Here’s How to Act Cool and Win Big on Your Next Job Interview

    HeadshotWhen it comes to landing the job of your dreams, there are so many ways to go wrong in your efforts. That is why you should think long and hard about how you prepare for that all-important job interview, says career coach Lisa Quast.

    Plus, with unemployment down and more people in the market, things are becoming more competitive, Quast says.

    “A few years ago, many professionals were happy simply to have a job as we slowly recovered from the economic meltdown of 2008-2009, which signified years of an ‘employer’s market,’ ” she says. “But in 2015, employees have more options, including more jobs in their field, and many are considering other fields, too.”

    Quast is a career coach, a business consultant and author of the book “Secrets of a Hiring Manager Turned Career Coach: A Foolproof Guide to Getting the Job You Want Every Time.” Quast spent more than 20 years climbing the career ladder in corporate America with career success in traditionally male-dominated companies/industries. She has completed projects around the world in the areas of strategic planning, marketing and communications, sales, service, operations, pricing, business development, pre-acquisition analysis and acquisition integration and HR/talent development.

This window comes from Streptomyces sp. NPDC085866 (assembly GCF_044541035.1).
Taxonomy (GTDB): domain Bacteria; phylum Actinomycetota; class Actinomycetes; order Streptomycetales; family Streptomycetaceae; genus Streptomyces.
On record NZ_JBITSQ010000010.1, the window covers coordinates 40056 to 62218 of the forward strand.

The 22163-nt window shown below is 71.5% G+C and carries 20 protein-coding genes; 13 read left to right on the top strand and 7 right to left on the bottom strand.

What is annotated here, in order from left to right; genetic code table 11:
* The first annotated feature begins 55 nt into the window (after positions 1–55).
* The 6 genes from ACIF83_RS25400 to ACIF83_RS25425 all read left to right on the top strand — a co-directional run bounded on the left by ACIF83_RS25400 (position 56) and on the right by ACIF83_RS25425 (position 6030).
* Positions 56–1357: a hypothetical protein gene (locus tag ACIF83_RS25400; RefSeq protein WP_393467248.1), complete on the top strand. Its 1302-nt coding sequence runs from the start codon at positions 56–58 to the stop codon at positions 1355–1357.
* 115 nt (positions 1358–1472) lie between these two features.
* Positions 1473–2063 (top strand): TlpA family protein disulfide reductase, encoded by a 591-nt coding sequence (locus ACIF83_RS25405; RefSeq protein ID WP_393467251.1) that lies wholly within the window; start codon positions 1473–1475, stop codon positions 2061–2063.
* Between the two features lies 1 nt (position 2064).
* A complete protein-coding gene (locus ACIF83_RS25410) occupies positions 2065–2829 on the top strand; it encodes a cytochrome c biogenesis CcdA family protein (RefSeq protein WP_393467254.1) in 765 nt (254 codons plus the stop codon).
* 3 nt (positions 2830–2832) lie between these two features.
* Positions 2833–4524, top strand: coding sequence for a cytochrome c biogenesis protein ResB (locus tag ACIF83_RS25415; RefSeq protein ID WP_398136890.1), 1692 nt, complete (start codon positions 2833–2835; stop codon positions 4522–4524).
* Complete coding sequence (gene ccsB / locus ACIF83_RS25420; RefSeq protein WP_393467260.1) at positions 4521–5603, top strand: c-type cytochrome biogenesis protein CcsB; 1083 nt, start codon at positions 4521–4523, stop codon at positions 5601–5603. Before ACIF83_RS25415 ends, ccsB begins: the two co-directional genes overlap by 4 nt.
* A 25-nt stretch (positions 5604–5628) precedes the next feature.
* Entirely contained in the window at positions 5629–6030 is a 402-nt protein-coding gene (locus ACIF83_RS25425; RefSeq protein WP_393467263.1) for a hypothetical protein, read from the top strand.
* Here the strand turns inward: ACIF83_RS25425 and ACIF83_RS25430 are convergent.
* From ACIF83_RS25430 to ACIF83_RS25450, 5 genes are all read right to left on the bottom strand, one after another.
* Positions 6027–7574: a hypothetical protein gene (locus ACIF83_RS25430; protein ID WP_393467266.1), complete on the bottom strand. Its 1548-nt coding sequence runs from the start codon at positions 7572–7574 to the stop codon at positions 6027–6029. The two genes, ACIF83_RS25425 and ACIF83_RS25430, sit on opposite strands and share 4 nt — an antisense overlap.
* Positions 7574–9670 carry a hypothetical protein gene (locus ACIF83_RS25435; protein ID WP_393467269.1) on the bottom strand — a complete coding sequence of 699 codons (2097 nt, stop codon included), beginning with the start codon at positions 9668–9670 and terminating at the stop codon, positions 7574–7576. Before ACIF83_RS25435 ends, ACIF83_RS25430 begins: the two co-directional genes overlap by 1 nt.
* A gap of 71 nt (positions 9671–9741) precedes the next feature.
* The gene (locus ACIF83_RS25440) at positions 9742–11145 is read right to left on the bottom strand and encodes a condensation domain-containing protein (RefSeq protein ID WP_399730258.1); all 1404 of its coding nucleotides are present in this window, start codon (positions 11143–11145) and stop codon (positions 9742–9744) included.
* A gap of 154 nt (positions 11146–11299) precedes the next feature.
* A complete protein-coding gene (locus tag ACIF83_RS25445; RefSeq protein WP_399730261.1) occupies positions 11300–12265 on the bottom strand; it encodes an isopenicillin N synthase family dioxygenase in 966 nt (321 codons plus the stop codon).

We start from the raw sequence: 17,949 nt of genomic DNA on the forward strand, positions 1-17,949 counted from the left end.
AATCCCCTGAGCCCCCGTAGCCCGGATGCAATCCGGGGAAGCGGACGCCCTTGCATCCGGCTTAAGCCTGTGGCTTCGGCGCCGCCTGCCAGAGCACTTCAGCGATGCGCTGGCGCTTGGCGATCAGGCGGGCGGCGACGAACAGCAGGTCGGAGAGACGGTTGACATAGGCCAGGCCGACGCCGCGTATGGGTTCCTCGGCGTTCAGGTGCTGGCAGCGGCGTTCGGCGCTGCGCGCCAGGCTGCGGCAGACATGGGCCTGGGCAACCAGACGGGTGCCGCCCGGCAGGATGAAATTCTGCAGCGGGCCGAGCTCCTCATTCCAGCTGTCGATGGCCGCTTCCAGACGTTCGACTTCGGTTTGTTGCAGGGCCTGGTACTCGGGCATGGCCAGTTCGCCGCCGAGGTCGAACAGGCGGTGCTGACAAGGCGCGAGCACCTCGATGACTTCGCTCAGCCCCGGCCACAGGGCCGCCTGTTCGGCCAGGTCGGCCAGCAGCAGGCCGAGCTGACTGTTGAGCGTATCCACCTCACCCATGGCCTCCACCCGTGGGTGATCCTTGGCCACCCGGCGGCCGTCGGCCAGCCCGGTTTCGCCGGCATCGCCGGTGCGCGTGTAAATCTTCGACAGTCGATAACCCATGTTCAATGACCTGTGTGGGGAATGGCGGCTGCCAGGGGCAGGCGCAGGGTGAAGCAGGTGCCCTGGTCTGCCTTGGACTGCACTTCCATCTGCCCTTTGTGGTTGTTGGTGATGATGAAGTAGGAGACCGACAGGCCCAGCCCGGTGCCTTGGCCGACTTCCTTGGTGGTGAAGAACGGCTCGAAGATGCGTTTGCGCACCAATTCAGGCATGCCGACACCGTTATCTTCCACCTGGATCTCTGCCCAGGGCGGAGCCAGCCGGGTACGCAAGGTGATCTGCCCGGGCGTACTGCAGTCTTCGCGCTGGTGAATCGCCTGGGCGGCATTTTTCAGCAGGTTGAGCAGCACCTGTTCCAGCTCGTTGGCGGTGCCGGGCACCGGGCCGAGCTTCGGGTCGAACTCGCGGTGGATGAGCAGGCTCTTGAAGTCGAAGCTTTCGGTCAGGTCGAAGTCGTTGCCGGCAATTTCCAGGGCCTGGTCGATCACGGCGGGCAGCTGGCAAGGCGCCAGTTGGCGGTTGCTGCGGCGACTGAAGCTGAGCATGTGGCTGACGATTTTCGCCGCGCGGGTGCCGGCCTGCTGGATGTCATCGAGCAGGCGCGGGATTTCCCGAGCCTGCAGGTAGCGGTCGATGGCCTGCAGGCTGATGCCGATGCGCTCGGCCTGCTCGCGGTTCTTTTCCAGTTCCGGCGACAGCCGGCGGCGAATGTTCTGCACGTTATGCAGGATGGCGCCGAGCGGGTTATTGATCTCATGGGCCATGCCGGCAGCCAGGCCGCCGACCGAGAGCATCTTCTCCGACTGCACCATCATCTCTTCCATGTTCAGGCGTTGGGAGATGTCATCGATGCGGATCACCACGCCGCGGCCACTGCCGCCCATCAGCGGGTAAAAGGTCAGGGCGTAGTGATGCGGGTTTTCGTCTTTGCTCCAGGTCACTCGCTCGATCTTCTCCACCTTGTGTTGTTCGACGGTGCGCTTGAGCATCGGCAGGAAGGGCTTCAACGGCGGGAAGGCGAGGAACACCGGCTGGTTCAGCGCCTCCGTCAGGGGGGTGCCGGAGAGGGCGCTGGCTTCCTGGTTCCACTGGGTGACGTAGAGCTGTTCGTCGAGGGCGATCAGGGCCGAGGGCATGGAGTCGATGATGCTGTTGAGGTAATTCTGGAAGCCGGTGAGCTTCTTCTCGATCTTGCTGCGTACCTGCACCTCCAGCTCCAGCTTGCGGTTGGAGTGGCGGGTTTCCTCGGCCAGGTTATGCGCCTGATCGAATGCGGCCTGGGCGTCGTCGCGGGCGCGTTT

BookHere are some ways to make your next interview a success:

    • Anticipate interview questions and prepare answers. There are five groups of questions you should consider for the interview: your background; familiarity with the field/industry; your functionality and competency for key aspects of the job; your style and personality; and how you see your future. It’s helpful to think about questions the hiring manager might ask and prepare how you could respond.

    • Prepare questions for the employer. Good questions indicate to hiring managers that you know what you’re talking about. Consider questions about the character of the company; the history, nature and future prospect of the open position; and the department.

    • Conduct practice interviews. The more you do something, the easier it gets, and practice runs will not only help your interview performance but also help you consider further the content or substance of the discussion. Conduct mock interviews with someone you trust. And when you get to the interview, remember to be yourself and don’t be afraid to show your personality. Companies hire real people, not robots.

    • Prepare to answer the toughest interview questions. One of the hardest questions to answer is “What’s your biggest weakness?” For interviewers, how you answer this offers insight into your level of self-awareness; how you handle obstacles; and how much you know about the position.

    • Learn to close the interview with class. You can do just about everything right and miss a key point: Don’t forget to ask the hiring manager about the next step in the interview process! When friends ask whether or not you got the job, how would you know what to say if an interviewer doesn’t tell you what’s next and you never ask?